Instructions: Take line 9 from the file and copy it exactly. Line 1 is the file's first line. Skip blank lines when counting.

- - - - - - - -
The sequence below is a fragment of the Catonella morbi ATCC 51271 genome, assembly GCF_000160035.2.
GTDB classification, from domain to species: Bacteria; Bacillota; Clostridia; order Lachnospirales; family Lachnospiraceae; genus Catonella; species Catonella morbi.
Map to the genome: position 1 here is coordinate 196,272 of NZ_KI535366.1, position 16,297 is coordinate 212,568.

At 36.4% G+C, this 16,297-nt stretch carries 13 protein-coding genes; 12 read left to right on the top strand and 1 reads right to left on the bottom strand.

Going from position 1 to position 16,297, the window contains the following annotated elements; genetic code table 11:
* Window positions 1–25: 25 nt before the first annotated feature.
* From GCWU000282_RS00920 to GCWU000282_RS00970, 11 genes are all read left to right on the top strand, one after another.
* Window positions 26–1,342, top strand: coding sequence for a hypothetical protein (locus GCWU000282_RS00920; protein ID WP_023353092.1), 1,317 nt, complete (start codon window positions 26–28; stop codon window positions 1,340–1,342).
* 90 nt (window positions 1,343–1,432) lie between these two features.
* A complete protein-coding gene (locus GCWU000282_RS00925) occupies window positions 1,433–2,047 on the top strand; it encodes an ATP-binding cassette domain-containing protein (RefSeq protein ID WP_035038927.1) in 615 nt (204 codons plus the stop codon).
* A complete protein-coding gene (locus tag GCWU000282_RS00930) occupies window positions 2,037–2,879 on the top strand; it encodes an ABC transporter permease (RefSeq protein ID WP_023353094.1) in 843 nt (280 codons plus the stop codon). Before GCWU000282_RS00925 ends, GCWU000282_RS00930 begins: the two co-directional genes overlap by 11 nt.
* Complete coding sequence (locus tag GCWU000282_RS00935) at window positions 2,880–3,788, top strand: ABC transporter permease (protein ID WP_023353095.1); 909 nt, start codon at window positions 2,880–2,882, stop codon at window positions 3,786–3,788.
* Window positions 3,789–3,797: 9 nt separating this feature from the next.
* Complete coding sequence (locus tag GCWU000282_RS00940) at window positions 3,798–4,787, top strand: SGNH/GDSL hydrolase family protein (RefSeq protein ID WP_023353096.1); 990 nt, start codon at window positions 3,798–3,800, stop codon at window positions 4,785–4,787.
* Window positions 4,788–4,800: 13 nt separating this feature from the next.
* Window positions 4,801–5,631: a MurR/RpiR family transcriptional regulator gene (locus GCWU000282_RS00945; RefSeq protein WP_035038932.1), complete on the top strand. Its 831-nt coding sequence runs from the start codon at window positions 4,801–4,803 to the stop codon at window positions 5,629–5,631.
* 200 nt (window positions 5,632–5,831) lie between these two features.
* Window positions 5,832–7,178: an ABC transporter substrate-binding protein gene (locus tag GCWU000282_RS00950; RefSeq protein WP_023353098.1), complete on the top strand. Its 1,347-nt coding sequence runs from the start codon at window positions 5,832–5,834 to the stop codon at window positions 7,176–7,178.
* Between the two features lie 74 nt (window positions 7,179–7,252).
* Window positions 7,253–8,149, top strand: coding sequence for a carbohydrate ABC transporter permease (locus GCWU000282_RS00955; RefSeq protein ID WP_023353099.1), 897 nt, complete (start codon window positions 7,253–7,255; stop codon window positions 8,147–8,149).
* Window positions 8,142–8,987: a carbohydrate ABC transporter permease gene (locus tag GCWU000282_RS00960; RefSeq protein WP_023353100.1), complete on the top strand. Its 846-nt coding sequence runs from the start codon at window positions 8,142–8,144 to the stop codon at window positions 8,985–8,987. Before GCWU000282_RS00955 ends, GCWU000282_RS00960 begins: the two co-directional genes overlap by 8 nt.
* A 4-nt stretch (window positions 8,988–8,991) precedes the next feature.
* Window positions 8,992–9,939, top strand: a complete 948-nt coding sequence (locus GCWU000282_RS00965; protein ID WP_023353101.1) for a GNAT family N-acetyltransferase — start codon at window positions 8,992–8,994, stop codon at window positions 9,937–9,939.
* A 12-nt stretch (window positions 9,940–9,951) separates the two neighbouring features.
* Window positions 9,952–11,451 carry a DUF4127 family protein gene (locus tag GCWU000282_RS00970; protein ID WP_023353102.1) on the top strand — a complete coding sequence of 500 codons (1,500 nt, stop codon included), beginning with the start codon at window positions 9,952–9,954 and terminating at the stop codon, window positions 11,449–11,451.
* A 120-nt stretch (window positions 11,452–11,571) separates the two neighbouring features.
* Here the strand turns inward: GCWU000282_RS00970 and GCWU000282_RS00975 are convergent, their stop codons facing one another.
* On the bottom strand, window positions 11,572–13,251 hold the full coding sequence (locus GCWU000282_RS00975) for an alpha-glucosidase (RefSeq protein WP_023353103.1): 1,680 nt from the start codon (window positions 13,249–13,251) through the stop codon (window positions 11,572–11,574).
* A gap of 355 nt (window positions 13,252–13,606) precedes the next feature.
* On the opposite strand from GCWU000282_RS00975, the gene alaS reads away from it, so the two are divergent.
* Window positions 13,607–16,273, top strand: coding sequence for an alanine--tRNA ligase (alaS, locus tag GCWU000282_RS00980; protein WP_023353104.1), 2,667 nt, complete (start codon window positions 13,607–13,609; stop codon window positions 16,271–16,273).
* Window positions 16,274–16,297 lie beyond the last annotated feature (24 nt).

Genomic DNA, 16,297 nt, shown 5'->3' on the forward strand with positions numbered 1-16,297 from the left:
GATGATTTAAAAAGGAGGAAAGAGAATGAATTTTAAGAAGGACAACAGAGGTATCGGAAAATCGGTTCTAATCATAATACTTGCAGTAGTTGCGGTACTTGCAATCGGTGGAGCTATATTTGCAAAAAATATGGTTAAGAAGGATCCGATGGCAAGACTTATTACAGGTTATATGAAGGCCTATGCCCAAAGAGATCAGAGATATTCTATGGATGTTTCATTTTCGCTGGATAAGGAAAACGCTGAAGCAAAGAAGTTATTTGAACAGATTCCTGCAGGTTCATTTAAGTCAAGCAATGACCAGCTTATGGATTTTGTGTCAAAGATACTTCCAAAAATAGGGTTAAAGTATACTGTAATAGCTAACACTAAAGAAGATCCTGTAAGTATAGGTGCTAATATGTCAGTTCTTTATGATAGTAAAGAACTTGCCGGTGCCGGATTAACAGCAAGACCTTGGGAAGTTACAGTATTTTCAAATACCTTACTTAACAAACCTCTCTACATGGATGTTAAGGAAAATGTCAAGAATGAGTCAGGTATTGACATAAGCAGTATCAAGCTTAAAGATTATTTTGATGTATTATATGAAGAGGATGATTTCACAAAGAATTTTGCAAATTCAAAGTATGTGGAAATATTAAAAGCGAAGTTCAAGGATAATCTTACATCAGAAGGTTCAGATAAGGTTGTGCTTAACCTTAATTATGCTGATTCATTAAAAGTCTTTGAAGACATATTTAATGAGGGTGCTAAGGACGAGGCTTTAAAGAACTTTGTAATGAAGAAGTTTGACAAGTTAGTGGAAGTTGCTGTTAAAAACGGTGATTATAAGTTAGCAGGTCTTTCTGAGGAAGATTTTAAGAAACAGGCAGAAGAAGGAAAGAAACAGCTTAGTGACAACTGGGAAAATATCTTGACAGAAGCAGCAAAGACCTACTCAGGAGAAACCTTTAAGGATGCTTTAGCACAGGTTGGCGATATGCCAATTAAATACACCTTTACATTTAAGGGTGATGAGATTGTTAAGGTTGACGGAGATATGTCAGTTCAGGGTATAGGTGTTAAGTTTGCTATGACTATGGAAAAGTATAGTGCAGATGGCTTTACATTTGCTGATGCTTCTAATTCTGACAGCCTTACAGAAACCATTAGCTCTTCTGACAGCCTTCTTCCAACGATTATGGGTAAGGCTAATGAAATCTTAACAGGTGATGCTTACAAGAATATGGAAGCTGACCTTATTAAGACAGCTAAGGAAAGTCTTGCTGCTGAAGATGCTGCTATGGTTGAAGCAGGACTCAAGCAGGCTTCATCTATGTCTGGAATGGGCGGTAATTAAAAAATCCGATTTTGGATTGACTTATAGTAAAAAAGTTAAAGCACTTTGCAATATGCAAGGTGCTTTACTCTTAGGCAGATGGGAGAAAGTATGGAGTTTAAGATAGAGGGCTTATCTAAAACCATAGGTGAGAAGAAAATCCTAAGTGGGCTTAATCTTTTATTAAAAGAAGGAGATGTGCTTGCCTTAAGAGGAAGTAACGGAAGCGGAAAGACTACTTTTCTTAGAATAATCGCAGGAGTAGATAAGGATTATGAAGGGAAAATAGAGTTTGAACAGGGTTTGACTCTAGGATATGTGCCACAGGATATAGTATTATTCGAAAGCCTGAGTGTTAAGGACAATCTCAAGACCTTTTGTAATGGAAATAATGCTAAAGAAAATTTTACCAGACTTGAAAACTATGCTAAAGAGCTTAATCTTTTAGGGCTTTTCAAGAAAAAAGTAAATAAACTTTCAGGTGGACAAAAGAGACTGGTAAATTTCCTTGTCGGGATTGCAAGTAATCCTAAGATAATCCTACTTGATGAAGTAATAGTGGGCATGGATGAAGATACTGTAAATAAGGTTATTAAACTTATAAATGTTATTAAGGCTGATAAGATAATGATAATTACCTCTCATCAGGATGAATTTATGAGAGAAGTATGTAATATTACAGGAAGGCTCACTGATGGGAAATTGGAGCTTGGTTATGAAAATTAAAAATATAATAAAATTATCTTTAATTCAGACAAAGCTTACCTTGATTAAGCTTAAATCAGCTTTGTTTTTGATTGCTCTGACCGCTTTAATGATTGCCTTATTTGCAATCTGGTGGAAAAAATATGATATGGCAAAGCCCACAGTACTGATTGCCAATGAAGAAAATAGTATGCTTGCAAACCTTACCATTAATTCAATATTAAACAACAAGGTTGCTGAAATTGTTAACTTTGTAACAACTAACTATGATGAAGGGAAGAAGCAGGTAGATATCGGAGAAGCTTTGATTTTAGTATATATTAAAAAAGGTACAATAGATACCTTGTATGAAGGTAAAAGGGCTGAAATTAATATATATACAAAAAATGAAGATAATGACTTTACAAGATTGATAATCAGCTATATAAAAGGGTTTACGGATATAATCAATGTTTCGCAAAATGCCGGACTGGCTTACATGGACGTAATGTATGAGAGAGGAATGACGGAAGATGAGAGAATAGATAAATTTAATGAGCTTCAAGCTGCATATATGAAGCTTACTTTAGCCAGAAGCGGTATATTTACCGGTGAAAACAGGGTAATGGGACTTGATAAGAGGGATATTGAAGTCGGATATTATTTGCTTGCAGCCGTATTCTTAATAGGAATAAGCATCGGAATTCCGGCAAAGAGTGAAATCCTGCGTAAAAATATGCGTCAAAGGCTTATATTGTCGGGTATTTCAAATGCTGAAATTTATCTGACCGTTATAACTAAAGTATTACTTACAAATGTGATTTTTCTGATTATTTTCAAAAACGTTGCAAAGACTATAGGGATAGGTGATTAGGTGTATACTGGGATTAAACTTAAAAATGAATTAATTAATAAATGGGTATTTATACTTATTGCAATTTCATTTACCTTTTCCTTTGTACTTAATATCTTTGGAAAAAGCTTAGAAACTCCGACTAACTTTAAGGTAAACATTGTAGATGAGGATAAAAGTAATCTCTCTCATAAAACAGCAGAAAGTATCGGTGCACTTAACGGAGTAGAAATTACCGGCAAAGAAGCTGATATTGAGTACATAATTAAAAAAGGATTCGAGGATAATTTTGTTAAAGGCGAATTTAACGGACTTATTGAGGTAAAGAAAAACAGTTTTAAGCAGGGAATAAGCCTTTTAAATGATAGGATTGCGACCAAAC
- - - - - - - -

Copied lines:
* 90 nt (window positions 1,343–1,432) lie between these two features.